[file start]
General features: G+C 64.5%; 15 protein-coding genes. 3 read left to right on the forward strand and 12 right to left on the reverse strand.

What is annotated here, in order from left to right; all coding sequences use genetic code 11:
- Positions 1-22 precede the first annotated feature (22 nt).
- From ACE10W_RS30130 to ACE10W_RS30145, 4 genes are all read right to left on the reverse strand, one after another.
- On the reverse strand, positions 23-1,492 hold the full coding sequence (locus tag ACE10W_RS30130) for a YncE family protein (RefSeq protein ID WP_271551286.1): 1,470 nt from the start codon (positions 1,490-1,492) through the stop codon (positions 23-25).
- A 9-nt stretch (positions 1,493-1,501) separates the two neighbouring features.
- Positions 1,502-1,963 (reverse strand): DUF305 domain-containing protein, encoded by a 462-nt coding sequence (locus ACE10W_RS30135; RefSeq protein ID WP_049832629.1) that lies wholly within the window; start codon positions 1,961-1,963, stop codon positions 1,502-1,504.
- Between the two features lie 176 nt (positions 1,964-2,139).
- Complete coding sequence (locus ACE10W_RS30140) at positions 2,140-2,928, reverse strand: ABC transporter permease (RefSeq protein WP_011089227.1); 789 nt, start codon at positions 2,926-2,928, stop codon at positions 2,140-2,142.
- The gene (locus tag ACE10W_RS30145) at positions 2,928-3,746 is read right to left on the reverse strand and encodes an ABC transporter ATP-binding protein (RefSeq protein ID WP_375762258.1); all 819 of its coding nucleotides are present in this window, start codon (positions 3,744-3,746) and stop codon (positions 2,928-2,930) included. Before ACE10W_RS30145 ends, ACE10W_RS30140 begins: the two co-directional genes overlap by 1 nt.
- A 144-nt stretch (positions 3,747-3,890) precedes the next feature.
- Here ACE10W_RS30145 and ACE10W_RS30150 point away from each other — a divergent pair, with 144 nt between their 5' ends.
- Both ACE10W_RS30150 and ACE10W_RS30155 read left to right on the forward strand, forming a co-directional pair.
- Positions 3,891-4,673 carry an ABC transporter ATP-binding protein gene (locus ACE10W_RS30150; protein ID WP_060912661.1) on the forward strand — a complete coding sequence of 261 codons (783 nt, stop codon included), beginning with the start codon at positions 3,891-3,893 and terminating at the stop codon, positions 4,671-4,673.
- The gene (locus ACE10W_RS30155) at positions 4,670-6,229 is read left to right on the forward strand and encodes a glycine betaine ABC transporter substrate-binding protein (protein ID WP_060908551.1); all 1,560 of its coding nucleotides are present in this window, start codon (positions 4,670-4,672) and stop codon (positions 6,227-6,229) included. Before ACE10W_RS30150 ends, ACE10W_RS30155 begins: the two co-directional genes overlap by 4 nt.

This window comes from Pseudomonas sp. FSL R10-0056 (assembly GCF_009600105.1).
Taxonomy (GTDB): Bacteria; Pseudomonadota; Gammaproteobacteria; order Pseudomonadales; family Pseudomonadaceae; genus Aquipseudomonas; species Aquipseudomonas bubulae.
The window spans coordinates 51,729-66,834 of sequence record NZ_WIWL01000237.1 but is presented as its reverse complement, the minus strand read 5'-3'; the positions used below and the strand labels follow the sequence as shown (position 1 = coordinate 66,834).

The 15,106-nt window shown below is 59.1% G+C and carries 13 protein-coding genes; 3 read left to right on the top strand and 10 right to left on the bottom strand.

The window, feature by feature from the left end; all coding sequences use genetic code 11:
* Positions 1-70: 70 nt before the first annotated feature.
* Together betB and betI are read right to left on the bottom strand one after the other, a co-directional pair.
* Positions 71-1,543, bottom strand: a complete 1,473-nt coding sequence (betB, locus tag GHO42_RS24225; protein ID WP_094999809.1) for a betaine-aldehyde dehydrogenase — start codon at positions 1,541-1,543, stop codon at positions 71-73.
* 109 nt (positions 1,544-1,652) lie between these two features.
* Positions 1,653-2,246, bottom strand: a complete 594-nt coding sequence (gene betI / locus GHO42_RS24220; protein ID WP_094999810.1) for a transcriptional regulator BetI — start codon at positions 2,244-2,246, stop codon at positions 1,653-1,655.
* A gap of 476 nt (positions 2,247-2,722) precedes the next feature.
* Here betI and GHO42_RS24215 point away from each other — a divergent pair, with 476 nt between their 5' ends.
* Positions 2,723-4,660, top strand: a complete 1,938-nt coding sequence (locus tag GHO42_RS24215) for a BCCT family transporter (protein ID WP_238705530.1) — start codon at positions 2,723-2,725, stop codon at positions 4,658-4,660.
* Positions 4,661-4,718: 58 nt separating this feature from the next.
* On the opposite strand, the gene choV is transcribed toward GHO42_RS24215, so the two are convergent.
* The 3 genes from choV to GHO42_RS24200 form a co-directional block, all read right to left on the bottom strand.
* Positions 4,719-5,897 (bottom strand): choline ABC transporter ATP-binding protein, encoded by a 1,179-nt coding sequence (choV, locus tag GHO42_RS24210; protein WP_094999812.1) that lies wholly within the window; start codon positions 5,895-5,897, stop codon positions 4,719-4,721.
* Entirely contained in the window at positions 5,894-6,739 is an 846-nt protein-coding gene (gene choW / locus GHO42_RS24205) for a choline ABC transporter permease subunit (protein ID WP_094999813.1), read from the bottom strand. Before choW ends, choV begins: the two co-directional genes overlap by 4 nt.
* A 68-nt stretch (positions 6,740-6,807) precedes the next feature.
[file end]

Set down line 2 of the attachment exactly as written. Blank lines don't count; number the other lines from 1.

What is annotated here, in order from left to right; all coding sequences use genetic code 11: